Conversely, when the data of a given carrier travels before the gap of the associated transducer, the transducer may read the data by delivering electric playback or read signals via its electric input and/or output wires. These signals are in turn transmitted to electronic read circuits associated with the transducers.
The present trend in the development of magnetic transducers is to produce, in accordance with the technique for production of integrated circuits, transducers of ever smaller size (for example, having gaps of a size of the order of one to a few tens of microns). Transducers of this kind are manufactured, for example, by Compagnie Internationale Pour L'Informatique Cii-Honeywell Bull, and described in U.S. Pat. No. 3,723,665.
A transducer of this kind comprises a magnetic circuit formed by two pole pieces in thin layers, joined at one extremity in such a manner that they are coupled magnetically, and positioned with the other extremities close to the record carrier associated with the transducer in such a manner as to form a gap. The gap has a shape approximating that of a rectangle and its larger dimension is of the order of the radial width of the carrier tracks. The carrier extends substantially perpendicular to the pole pieces. One of the pole pieces is arranged on a substrate of insulating material. An electric winding is formed by thin conductive layers superposed in a direction at right angles to the plane of the pole pieces, and separated from each other by thin electrically insulating layers. The term "thin layer" denotes layers of which the thickness is of the order of a few Angstroms to a few microns. One part of the winding passes between the two pole pieces so that it may be said that these latter form a sheath for this part of the winding.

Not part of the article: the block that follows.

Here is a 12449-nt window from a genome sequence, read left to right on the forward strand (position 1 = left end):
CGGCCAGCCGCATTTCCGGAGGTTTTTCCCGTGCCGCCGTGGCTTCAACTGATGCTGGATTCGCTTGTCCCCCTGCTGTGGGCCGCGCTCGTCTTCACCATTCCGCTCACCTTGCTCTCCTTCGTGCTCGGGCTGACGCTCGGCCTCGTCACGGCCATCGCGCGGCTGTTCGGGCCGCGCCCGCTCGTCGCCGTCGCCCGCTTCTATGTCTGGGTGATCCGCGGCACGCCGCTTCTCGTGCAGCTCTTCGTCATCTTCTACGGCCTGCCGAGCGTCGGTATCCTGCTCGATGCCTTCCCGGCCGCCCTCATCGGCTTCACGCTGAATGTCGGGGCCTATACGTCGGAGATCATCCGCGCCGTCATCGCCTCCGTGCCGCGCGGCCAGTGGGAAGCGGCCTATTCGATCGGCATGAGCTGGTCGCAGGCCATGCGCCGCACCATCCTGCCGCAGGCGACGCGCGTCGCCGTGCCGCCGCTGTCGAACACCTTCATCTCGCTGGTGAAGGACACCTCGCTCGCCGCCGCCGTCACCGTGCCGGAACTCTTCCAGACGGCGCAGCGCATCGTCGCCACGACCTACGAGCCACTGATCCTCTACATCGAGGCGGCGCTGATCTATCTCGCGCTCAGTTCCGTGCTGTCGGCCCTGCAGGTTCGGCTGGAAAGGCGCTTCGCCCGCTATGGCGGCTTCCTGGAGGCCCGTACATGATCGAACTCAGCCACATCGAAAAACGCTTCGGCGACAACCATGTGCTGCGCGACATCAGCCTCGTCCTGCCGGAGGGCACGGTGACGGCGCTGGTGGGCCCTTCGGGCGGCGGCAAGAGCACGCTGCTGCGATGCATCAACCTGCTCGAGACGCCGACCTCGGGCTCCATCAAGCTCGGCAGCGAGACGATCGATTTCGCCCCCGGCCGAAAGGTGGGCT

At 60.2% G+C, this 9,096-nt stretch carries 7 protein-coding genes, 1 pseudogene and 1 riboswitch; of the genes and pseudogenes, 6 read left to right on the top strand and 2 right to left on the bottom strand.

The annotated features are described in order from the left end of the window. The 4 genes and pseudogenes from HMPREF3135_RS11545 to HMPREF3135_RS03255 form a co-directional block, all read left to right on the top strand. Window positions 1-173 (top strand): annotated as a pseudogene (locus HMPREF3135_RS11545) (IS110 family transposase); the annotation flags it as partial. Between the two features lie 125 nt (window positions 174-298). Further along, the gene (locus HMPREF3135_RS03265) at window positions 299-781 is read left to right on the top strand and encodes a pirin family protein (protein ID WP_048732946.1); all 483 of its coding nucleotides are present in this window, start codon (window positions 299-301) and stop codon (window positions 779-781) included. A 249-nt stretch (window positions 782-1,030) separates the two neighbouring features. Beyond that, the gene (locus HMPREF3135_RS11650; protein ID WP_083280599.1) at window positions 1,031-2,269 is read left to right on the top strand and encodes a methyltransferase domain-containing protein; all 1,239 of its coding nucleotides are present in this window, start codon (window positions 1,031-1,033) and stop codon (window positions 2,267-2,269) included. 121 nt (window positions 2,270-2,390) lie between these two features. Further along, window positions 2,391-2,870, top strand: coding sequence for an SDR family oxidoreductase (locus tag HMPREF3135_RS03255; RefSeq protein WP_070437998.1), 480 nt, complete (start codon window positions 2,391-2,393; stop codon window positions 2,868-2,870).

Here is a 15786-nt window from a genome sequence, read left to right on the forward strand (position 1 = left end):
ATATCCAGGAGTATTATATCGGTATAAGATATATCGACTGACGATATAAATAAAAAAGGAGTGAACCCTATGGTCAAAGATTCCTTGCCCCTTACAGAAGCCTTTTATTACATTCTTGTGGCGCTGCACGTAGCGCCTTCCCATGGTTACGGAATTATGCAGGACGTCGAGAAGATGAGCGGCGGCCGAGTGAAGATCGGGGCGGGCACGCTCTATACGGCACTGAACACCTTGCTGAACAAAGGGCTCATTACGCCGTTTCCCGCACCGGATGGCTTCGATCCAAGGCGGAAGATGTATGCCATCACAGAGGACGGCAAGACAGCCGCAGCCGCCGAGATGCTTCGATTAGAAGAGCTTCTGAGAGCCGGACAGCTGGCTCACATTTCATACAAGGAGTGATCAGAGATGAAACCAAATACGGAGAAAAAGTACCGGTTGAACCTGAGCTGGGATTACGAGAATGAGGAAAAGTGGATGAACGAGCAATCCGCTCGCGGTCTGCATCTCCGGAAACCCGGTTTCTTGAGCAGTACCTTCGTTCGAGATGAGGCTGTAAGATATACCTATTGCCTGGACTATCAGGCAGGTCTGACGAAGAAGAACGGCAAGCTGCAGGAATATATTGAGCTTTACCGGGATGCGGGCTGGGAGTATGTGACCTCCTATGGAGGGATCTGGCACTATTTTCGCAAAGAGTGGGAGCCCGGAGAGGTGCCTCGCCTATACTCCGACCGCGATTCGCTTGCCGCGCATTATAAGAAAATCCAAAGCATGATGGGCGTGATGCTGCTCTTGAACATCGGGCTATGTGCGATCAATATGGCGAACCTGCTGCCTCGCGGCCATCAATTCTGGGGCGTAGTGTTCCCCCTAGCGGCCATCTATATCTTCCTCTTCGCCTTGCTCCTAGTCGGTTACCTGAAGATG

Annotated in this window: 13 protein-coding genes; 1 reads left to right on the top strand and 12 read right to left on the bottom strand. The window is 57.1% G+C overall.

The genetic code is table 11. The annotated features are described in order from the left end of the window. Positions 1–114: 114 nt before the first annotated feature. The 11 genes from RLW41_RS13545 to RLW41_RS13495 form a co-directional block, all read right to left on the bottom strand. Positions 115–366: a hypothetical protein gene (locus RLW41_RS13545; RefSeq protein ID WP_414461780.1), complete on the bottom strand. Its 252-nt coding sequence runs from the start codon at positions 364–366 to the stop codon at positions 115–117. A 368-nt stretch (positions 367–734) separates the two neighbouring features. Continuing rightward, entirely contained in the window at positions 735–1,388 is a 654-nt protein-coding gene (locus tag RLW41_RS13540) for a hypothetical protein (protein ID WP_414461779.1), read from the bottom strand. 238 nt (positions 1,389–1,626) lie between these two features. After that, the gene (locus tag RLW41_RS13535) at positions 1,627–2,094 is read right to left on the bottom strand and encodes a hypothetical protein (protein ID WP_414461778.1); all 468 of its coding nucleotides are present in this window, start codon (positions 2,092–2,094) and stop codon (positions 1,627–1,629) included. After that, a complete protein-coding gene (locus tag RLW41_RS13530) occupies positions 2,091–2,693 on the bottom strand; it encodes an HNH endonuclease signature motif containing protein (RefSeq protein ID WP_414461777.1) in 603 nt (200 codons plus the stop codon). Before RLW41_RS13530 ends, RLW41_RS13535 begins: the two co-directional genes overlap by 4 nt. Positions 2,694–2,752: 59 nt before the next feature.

The magnetic record carrier associated with the transducer travels before the same perpendicular to the plane of the pole pieces and in a direction perpendicular to the larger dimension of the gap.
In current practice, the magnetic material forming the pole pieces is preferably anisotrophic and its axis of difficult magnetization is directed perpendicular to the record carrier.
Let us assume that each pole piece has a substantially rectangular shape. Its larger dimension is normal to the direction of travel of the record carrier. The axis of difficult magnetization of the magnetic material forming each pole piece is such that it has the same direction as the larger dimension of the pole piece.